hashcat -m 3200 [HASH] rockyou_4.txt

Then run the –show option to see the results.

hashcat -m 3200 [HASH] rockyou_4.txt --show

HASH –> 279412f945939ba78ce0758d3fd83daa

This one appears to be 32 characters hexadecimal. Running it through hashcat shows us that it is most likely MD4 with the -m flag set to 900.

This may be a bit more difficult as based on the answer box, the cracked hash is going to be 10 characters long. Most likely the 10-character limit is going to surpass most wordlists that are available to us and take a significant period of time to crack.

So let’s go online and see what we can’t find. Doing a quick Google search gives us a website called which gives us a neat tool to run hashes through rainbow tables that have already been created.

Running this hash through their hash search not only confirms that it is MD4 but will also give us the answer.


HASH –> F09EDCB1FCEFC6DFB23DC3505A882655FF77375ED8AA2D1C13F640FCCC2D0C85

Similar to before, let’s run the hash through hashcat to see what function was possibly used to create it.

Going with the top function we will set the -m flag to 1400.

hashcat -m 1400 [HASH] [PATH TO WORDLIST]

If this works then use the –show command to display to original hash and the cracked hash.

hashcat -m 1400 [HASH] [PATH TO WORDLIST] --show

HASH –> 1DFECA0C002AE40B8619ECF94819CC1B

This initially looks to be another MD4 hash. However, if you run through the similar steps above you’ll notice you don’t get any answers outputted from hashcat. Checking with hashcat to see what possible functions are used, shows us we have a few options.

Let’s run the hash through website above to see if it can tell us anything.

Based on this information, let’s set the -m flag to 1000 for NTLM and run it through hashcat.

hashcat -m 1000 [HASH] [PATH TO WORD LIST]

If successful, we should be able to view the cracked hash with the –show option.

hashcat -m 1000 [HASH] [PATH TO WORD LIST] --show

HASH –> $6$aReallyHardSalt$6WKUTqzq.UQQmrm0p/T7MPpMbGNnzXPMAXi4bJMl9be.cfi3/qxIf.hsGpS41BqMhSrHVXgMpdjS6xeKZAs02.

This one is interesting as it gives a salt with the hash. For those of you who are not familiar with salting, I’ll try to quickly cover it here.

Salting passwords is the process of adding a random string of characters to “usually” the end of the given password from the user. This is automatically done prior to hashing. The salt is then usually stored with the hashed password in a database.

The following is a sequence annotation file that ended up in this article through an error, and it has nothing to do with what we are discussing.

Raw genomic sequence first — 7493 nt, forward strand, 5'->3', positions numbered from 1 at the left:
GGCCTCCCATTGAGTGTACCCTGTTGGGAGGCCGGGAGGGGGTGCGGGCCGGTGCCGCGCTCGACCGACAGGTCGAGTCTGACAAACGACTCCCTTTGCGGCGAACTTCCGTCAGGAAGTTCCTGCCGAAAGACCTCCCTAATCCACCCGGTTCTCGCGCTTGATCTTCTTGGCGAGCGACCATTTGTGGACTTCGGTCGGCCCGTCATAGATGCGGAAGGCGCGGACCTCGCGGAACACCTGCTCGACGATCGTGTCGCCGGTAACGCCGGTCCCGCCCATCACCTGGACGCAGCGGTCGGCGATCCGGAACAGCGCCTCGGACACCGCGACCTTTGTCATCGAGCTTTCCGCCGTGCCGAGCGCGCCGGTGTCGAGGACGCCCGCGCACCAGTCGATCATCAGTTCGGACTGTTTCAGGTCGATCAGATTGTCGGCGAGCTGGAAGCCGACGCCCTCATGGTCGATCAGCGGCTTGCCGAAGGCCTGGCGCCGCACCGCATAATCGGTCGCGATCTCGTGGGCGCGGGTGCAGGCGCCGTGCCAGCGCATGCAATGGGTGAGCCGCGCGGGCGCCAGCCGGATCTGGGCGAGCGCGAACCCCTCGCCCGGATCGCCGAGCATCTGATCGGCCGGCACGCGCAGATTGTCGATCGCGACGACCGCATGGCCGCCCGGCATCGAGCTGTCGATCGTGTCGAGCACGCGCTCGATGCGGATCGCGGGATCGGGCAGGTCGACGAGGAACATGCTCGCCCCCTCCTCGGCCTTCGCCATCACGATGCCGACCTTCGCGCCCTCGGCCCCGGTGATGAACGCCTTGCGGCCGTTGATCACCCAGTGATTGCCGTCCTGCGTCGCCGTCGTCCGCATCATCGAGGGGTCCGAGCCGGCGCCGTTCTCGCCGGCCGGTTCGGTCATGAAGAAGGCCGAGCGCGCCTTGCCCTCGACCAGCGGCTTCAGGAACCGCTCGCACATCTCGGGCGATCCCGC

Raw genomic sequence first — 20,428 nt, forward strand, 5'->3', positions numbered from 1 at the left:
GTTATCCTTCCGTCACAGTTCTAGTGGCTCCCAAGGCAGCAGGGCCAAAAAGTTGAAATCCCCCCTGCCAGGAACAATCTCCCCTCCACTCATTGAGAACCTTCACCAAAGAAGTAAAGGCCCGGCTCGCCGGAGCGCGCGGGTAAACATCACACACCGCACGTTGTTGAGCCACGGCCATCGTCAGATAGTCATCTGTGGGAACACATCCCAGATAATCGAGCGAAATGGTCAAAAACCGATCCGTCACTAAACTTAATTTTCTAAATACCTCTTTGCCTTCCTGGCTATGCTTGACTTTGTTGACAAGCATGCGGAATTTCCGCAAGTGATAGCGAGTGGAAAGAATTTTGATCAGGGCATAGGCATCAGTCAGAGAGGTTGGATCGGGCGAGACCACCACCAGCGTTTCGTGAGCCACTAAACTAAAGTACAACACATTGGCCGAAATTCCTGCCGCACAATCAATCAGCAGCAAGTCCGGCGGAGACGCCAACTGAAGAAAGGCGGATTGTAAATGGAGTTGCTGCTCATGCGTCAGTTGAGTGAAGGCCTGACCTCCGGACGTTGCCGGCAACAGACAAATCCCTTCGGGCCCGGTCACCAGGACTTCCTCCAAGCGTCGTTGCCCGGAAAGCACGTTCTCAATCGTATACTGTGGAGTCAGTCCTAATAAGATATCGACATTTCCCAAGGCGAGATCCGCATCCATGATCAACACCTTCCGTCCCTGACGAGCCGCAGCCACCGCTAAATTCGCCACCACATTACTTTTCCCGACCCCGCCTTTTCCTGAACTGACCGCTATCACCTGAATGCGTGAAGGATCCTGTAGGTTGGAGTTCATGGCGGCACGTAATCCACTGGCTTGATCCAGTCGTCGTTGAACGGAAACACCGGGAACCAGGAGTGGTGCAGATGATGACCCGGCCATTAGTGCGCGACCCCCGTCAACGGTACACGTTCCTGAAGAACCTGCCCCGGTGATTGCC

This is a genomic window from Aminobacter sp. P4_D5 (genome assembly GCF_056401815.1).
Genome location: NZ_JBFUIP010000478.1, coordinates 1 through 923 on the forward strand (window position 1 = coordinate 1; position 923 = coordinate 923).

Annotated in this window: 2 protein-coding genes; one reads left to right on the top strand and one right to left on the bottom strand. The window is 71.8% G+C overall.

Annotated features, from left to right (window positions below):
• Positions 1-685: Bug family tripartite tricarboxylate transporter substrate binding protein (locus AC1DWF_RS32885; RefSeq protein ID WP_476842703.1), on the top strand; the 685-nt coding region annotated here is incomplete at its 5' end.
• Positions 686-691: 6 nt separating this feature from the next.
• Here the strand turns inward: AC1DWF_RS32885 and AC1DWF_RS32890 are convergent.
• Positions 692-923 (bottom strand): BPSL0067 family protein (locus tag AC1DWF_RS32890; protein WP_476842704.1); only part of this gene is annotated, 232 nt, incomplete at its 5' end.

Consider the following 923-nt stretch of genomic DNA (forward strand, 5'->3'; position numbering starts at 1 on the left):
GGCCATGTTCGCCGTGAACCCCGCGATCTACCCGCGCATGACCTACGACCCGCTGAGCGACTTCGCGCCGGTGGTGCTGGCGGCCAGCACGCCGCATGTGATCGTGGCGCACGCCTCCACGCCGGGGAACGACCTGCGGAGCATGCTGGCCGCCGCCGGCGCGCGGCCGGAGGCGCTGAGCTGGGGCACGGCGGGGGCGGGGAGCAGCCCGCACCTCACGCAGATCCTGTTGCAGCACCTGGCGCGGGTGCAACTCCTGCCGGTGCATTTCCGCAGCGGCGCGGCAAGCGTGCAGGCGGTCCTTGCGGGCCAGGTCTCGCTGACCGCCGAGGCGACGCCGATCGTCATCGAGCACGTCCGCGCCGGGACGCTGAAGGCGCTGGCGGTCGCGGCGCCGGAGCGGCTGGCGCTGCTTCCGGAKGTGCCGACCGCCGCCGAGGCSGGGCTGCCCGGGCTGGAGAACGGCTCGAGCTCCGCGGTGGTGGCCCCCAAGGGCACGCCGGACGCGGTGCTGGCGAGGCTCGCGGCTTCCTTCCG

This in turn helps to create an even more complex password and results in making a more difficult hash to crack.

As stated in the question, the salt is:

SALT –> aReallyHardSalt

We can also see this appended to the front of the hash itself.

Running this initially through hashcat will not give us any results on the possible function so let’s run it through

When we run it through the website, it looks like the function being used SHA512 but they also have the cracked hash with it.

HASH –> e5d8870e5bdd26602cab8dbe07a942c8669e56d6

SALT –> tryhackme

Similar to the previous hashes, let’s run it through hashcat to get an idea of the function being used.

It appears that it is most likely SHA1 but we’ll have to use a different -m flag to other than 100 to take into account the salt.

None of these fit the bill for the right function so let’s go search the rest of hashcat’s table to see if we have other SHA1 functions not being displayed.

hashcat --help | grep SHA1

It looks like we should be interested in HMAC-SHA1 (key = $salt) with an -m flag set to 160. There will also be one other change we need to make to the given hash. We need to combine the hash and the salt with a colon.

hashcat -m 160 -a 0 [HASH]:[SALT] [PATH TO WORDLIST]

Afterward, run the –show option to see the results.

hashcat -m 160 -a 0 [HASH]:[SALT] [PATH TO WORDLIST] --show


This was a great lab for learning about different hashes, different tools to crack them, and to get practice with recognizing them. I hope you were able to get through this lab and maybe get some support from this walkthrough.

As always, thanks for reading and catch you all later.